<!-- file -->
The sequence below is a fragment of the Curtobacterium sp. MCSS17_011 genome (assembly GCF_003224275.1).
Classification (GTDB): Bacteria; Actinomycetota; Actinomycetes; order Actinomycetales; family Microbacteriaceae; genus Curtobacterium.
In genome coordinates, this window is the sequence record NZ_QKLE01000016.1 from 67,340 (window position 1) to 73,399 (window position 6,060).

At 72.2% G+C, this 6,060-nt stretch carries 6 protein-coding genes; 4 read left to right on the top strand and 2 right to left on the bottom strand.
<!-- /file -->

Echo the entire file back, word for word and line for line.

The sequence below is a fragment of the Curtobacterium sp. MCSS17_011 genome (assembly GCF_003224275.1).
Classification (GTDB): Bacteria; Actinomycetota; Actinomycetes; order Actinomycetales; family Microbacteriaceae; genus Curtobacterium.
In genome coordinates, this window is the sequence record NZ_QKLE01000016.1 from 67,340 (window position 1) to 73,399 (window position 6,060).

At 72.2% G+C, this 6,060-nt stretch carries 6 protein-coding genes; 4 read left to right on the top strand and 2 right to left on the bottom strand.